Academic journal article Antipodes

Expanding Our Scope

Academic journal article Antipodes

Expanding Our Scope

Article excerpt

Yes, we have finally done it! After many years of answering questions about why we do not include New Zealand, both the organization, now the American Association for Australasian Literary Studies, and this journal, with its new subtitle, has embraced Aotearoa. And we welcome submissions of expository material and reviews on New Zealand writers and from New Zealand critics. The creative material (fiction and poetry) will continue to be exclusively Australian.

This is not a huge shift in practice, as we have, de facto, been publishing pieces, such as Helen Gildfind's essay on Janet Frame, Norman Oder's piece on Alan Duff, and Stephen Oliver's periodic Trans-Tasman meditations, pertaining to New Zealand, and New Zealand books by Mark Pirie, Jenny Robin Jones, and Norman Simms have long been treated in our reviews sections. But this formal avowal of New Zealand will help reconfigure the journal into a more cosmopolitan and transnational forum and hopefully enable us to draw more on the surprisingly large contingent of scholars in the US and Europe interested in New Zealand.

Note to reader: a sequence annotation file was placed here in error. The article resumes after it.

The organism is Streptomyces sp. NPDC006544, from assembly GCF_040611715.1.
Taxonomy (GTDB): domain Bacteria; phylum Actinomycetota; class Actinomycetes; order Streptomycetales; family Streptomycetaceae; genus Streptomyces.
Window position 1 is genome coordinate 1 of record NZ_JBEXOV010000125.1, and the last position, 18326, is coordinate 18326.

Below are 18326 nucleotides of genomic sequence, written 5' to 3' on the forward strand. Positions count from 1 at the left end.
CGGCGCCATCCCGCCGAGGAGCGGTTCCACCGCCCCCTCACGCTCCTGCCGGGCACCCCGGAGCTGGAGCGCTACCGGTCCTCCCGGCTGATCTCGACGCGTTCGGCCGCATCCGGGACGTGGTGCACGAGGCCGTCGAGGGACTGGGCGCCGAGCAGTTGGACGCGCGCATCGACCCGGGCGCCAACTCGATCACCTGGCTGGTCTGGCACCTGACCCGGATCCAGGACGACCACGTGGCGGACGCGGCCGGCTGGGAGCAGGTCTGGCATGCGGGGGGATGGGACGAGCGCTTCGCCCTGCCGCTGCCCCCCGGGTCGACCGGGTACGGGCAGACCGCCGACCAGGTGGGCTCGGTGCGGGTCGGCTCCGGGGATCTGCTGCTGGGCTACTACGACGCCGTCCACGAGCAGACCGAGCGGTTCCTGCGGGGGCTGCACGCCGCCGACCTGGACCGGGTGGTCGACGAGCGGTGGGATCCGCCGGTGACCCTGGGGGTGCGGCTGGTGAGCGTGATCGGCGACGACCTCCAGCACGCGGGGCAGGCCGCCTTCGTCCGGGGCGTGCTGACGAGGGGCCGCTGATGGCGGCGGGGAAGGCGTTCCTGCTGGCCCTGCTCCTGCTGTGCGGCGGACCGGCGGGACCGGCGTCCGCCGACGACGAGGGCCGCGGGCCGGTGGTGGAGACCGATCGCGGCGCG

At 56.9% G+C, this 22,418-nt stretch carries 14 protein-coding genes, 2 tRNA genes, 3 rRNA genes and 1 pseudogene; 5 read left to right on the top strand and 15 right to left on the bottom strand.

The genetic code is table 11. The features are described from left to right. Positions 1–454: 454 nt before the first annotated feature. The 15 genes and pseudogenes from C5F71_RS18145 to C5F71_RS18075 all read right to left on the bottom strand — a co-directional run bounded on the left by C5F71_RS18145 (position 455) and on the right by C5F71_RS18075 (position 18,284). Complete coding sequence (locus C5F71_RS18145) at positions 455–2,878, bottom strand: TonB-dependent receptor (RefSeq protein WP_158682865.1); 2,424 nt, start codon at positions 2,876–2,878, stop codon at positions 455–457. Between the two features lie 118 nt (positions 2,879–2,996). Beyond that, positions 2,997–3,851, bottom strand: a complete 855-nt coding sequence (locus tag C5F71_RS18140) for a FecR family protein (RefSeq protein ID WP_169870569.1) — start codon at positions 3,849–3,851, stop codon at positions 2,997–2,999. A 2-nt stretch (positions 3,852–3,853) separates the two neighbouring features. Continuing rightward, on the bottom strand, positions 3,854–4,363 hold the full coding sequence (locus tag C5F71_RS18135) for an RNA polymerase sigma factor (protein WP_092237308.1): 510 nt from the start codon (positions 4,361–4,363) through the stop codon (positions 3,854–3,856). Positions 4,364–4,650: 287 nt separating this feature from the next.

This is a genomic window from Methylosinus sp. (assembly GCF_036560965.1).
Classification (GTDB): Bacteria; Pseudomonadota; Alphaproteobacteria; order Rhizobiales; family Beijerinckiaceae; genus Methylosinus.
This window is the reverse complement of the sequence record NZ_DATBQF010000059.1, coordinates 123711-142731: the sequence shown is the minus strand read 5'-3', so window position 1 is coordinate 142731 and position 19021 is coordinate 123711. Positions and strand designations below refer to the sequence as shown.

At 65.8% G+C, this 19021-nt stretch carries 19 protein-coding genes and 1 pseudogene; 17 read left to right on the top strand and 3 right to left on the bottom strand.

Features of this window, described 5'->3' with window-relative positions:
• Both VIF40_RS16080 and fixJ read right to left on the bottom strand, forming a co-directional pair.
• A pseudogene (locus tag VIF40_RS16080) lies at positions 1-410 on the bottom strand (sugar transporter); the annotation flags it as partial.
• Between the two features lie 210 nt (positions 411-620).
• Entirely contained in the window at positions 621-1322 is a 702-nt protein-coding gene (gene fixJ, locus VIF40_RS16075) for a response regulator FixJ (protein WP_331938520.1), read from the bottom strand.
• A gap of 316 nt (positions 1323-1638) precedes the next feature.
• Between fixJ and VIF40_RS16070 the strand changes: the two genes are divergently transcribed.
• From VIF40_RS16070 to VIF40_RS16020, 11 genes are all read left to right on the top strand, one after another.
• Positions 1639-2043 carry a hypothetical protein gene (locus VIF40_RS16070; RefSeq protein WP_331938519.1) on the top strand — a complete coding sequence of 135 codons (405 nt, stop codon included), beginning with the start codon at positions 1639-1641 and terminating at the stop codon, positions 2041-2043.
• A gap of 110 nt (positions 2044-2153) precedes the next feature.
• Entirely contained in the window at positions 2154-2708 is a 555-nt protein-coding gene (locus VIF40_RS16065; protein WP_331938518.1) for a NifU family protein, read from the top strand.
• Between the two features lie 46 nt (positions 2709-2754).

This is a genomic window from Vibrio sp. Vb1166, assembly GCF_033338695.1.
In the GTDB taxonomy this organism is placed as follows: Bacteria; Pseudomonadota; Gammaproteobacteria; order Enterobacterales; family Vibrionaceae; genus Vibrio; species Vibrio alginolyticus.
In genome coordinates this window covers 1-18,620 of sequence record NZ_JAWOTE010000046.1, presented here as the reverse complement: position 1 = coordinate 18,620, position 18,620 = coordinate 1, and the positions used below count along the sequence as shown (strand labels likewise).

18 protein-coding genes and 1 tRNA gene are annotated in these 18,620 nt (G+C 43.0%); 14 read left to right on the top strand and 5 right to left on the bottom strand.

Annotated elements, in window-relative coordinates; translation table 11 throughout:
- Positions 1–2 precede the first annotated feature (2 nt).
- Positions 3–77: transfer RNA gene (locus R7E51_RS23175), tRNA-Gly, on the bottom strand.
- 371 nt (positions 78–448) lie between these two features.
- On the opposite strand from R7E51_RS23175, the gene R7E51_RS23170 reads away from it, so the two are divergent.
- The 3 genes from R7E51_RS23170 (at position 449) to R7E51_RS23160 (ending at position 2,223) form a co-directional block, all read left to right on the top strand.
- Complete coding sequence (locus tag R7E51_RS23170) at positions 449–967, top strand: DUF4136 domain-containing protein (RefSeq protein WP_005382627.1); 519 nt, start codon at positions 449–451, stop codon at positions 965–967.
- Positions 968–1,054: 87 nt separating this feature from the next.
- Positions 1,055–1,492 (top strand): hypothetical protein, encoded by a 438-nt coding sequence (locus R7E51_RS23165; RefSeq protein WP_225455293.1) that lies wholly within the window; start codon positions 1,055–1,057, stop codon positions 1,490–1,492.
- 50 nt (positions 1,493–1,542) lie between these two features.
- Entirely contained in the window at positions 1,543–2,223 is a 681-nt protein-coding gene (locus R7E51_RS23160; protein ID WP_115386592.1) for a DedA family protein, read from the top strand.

The change of the subtitle is, to my mind, at least as important. As I indicated in an essay published in the April 2010 issue of Australian Book Review, Antipodes has never been exclusively American in its perspective on Australian literature but has published many essays by Australian critics, as well as, from early on, Continental European scholars of the Antipodes, supplemented more recently by voices from India and China. Our contributors have always been "international" (to use the modernist term) or "global" to use the postmodern one. Although "international" is perhaps more elegant as a term than "global," by a similar logic - as implied by Jahan Ramazani in his influential 2006 essay on Modernism/Modernity that modern "bricolage" is more nuanced than postmodern "hybridity" - we have decided to "bear us like the time" (the closing line of Shakespeare-and-collaborator's The Two Noble Kinsmen) and use "global. …

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